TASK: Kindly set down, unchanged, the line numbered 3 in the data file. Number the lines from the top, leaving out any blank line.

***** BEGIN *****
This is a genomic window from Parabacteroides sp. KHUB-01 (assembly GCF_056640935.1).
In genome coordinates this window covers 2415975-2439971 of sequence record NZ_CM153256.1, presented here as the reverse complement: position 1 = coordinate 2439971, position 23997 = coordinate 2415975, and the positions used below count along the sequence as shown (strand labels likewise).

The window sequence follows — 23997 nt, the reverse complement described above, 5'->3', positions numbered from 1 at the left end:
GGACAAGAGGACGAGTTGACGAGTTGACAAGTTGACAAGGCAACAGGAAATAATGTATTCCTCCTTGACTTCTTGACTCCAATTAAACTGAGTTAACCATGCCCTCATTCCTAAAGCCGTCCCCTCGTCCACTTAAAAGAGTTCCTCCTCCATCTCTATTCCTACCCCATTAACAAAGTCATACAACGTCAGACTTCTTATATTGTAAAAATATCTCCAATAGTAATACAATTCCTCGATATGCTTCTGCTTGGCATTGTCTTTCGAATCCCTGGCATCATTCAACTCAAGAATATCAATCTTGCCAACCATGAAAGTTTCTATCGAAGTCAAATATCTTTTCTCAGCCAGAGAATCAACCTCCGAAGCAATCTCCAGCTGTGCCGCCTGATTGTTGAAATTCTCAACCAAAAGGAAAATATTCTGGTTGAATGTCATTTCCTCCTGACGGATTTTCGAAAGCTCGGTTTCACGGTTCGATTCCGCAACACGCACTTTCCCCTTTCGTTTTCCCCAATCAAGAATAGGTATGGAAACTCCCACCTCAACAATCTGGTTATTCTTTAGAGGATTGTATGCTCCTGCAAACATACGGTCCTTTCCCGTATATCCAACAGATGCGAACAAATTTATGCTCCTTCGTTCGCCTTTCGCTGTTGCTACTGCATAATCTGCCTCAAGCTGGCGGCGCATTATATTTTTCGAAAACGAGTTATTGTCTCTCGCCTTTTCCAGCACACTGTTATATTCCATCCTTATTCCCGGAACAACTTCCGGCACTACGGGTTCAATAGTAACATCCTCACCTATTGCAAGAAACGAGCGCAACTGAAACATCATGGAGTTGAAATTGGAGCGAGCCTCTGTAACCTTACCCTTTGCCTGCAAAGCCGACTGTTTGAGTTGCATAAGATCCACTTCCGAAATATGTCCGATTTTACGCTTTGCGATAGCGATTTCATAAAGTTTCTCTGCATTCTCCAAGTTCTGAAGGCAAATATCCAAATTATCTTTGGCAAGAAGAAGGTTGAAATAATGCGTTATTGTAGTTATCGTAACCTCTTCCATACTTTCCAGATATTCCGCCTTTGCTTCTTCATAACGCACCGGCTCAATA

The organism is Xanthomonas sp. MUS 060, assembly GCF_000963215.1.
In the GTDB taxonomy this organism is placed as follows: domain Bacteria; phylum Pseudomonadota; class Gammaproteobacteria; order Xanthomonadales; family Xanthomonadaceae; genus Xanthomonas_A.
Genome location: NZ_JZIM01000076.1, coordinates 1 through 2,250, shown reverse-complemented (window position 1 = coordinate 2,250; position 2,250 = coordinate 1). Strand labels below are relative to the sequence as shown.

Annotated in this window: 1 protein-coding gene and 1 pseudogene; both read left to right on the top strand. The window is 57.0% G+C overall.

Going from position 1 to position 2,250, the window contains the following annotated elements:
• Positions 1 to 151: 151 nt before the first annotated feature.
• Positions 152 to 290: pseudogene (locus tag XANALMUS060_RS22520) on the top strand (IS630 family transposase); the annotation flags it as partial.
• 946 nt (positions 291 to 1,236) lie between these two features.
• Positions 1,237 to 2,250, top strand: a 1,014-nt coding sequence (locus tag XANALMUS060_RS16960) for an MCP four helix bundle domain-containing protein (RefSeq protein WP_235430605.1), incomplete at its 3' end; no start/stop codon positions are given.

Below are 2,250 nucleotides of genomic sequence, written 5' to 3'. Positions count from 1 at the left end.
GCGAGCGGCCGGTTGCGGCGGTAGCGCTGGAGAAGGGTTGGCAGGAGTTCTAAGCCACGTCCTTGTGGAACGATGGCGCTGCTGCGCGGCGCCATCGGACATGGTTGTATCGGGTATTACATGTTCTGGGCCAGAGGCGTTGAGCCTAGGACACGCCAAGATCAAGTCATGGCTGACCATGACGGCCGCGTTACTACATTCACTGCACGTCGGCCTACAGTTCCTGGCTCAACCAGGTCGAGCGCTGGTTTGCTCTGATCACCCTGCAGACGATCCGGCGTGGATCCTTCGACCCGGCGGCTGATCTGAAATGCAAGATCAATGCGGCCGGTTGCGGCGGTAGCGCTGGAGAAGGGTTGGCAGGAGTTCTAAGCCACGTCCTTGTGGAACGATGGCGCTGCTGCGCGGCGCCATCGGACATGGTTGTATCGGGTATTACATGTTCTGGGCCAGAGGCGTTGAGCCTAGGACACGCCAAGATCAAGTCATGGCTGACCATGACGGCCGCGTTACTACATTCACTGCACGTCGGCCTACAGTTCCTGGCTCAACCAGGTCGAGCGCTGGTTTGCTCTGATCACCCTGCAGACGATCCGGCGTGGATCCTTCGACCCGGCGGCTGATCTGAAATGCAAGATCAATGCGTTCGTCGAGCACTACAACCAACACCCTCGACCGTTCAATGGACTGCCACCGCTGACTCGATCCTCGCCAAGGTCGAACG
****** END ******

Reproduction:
The window sequence follows — 23997 nt, the reverse complement described above, 5'->3', positions numbered from 1 at the left end: